Teacher Accountability: Reflective Professional or Competent Practitioner?
AbstractTeacher accountability has been the focus of a series of Government reports and enactments over the past 15 years. This article argues that since the publication of Tomorrow’s Schools, Government policy making has been dominated by a managerialist approach at odds with the priorities of many educationalists. The introduction of Performance Management Systems and Professional Standards has stressed competence in a series of observable behaviours, limiting creativity and lowering morale. Changing the focus to foster internal accountability would encourage teachers to be reflective professionals seeking to improve their own practices. Adequate resourcing in terms of both time and expertise is needed to ensure the dual purposes of professional development and management appraisal can both be attained.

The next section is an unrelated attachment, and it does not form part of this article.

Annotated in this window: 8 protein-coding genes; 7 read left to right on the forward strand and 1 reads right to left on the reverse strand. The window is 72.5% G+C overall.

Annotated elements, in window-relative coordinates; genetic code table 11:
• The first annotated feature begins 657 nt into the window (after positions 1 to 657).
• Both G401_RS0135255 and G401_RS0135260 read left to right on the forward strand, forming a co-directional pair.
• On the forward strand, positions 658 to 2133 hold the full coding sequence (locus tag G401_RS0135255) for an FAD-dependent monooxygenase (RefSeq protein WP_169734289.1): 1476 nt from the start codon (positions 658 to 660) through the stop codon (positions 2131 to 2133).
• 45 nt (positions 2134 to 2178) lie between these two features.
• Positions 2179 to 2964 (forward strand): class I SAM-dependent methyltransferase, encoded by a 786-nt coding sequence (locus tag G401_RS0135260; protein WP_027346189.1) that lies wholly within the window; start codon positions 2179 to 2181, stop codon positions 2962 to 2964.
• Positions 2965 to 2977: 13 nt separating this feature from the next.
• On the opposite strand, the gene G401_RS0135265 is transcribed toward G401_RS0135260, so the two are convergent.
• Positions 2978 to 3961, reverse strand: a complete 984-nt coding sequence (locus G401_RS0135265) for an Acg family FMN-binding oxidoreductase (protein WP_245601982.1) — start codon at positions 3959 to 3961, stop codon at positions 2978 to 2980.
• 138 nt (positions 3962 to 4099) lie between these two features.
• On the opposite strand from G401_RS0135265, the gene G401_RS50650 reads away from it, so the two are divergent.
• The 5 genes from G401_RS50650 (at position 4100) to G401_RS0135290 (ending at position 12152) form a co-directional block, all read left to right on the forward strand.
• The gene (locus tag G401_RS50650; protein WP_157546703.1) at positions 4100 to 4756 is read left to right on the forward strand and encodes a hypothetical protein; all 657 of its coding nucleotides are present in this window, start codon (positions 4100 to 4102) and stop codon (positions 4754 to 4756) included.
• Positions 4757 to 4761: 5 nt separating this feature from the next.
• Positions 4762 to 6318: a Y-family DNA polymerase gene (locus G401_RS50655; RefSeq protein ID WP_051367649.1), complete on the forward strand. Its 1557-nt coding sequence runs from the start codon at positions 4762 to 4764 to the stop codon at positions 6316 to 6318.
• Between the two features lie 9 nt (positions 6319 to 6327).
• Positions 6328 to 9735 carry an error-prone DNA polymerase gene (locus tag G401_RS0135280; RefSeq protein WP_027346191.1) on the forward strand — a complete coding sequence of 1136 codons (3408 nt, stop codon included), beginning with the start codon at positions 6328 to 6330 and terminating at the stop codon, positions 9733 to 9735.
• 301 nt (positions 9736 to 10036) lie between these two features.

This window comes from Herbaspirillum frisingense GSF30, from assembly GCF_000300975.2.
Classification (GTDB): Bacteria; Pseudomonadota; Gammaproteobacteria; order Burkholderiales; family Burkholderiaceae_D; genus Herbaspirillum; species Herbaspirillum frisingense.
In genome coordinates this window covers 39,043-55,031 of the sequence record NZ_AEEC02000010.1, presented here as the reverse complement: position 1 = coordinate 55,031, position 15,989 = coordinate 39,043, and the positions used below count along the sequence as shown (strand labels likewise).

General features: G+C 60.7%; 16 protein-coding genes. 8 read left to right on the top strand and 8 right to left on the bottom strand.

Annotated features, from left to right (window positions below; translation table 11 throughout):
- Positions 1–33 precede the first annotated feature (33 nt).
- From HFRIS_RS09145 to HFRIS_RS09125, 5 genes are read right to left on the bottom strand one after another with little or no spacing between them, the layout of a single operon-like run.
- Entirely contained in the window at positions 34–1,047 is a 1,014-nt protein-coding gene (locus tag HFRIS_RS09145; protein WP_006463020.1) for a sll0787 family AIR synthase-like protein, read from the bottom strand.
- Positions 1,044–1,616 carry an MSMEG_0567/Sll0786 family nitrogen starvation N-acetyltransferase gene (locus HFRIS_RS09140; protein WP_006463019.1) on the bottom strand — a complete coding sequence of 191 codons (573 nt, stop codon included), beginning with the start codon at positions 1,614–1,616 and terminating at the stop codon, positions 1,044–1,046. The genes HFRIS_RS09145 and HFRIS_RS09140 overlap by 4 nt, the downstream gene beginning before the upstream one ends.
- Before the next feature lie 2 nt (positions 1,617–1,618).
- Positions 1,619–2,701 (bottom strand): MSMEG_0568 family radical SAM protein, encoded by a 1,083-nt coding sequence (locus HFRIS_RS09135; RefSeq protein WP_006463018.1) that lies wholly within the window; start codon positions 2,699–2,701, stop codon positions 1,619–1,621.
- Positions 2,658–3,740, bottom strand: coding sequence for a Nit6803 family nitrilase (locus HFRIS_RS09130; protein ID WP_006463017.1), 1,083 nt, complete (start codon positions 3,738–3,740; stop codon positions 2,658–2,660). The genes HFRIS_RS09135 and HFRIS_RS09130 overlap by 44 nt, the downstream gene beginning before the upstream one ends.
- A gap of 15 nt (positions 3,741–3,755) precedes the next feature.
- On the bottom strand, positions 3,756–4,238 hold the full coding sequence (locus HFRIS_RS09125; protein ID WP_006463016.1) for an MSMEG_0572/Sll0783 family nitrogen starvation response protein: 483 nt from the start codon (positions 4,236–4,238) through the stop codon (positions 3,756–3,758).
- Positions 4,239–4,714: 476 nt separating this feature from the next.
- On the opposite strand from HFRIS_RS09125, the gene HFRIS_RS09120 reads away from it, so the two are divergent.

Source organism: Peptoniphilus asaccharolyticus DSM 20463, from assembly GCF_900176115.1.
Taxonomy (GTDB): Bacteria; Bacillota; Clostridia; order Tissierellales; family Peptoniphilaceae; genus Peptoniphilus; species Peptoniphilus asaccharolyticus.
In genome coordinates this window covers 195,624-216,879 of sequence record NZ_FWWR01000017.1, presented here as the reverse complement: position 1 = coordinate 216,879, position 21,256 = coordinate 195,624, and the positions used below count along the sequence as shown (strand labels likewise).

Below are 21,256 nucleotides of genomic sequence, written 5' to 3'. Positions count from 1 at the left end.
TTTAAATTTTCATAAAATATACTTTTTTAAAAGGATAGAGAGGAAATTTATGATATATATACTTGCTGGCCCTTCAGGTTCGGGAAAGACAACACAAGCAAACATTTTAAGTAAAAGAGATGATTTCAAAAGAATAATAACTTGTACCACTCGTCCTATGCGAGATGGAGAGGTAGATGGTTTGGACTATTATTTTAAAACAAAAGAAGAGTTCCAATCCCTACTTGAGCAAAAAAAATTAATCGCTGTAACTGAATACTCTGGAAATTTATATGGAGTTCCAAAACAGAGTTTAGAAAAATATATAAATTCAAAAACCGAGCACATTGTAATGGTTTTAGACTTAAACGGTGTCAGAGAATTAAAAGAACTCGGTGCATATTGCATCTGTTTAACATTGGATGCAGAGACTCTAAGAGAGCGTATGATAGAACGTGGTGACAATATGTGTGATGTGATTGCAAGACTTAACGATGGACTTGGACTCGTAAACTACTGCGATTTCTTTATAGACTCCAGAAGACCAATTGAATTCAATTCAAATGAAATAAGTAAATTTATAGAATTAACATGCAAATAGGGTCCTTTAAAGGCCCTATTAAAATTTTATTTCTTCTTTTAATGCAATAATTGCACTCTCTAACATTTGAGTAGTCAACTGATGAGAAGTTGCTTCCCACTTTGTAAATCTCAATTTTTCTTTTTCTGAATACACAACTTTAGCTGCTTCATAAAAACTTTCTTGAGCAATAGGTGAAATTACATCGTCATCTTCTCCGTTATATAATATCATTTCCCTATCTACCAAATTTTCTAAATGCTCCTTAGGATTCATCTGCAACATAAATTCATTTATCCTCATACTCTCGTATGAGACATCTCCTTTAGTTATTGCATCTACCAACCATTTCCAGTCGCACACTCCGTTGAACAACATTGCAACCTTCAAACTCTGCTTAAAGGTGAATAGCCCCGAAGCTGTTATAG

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How to Cite
UPSALL, Debby. Teacher Accountability: Reflective Professional or Competent Practitioner?. The New Zealand Annual Review of Education, [S.l.], n. 10, july 2000. ISSN 1178-3311. Available at: <https://ojs.victoria.ac.nz/nzaroe/article/view/1395>. Date accessed: 28 oct. 2020. doi: https://doi.org/10.26686/nzaroe.v0i10.1395.
Teachers and Teaching
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